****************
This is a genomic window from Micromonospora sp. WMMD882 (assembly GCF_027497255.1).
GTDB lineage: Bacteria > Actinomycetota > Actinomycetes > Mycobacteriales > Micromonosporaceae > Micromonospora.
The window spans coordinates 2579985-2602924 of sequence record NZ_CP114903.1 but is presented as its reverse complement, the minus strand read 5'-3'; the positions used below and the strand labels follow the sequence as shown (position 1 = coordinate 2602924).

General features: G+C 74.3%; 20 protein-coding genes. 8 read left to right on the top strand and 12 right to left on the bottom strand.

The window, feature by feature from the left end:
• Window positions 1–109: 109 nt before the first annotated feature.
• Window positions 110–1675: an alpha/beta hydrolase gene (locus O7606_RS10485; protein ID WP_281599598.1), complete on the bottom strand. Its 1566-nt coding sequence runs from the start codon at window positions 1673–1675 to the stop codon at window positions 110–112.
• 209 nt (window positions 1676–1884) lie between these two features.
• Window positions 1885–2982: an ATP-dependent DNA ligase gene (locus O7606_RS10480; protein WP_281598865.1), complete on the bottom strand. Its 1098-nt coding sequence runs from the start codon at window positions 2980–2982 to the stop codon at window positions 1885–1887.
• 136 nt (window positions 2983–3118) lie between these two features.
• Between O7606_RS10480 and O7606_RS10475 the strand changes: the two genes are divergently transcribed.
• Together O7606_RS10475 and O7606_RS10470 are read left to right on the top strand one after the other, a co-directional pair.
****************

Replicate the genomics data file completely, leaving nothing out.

This is a genomic window from Micromonospora sp. WMMD882 (assembly GCF_027497255.1).
GTDB lineage: Bacteria > Actinomycetota > Actinomycetes > Mycobacteriales > Micromonosporaceae > Micromonospora.
The window spans coordinates 2579985-2602924 of sequence record NZ_CP114903.1 but is presented as its reverse complement, the minus strand read 5'-3'; the positions used below and the strand labels follow the sequence as shown (position 1 = coordinate 2602924).

General features: G+C 74.3%; 20 protein-coding genes. 8 read left to right on the top strand and 12 right to left on the bottom strand.

The window, feature by feature from the left end:
• Window positions 1–109: 109 nt before the first annotated feature.
• Window positions 110–1675: an alpha/beta hydrolase gene (locus O7606_RS10485; protein ID WP_281599598.1), complete on the bottom strand. Its 1566-nt coding sequence runs from the start codon at window positions 1673–1675 to the stop codon at window positions 110–112.
• 209 nt (window positions 1676–1884) lie between these two features.
• Window positions 1885–2982: an ATP-dependent DNA ligase gene (locus O7606_RS10480; protein WP_281598865.1), complete on the bottom strand. Its 1098-nt coding sequence runs from the start codon at window positions 2980–2982 to the stop codon at window positions 1885–1887.
• 136 nt (window positions 2983–3118) lie between these two features.
• Between O7606_RS10480 and O7606_RS10475 the strand changes: the two genes are divergently transcribed.
• Together O7606_RS10475 and O7606_RS10470 are read left to right on the top strand one after the other, a co-directional pair.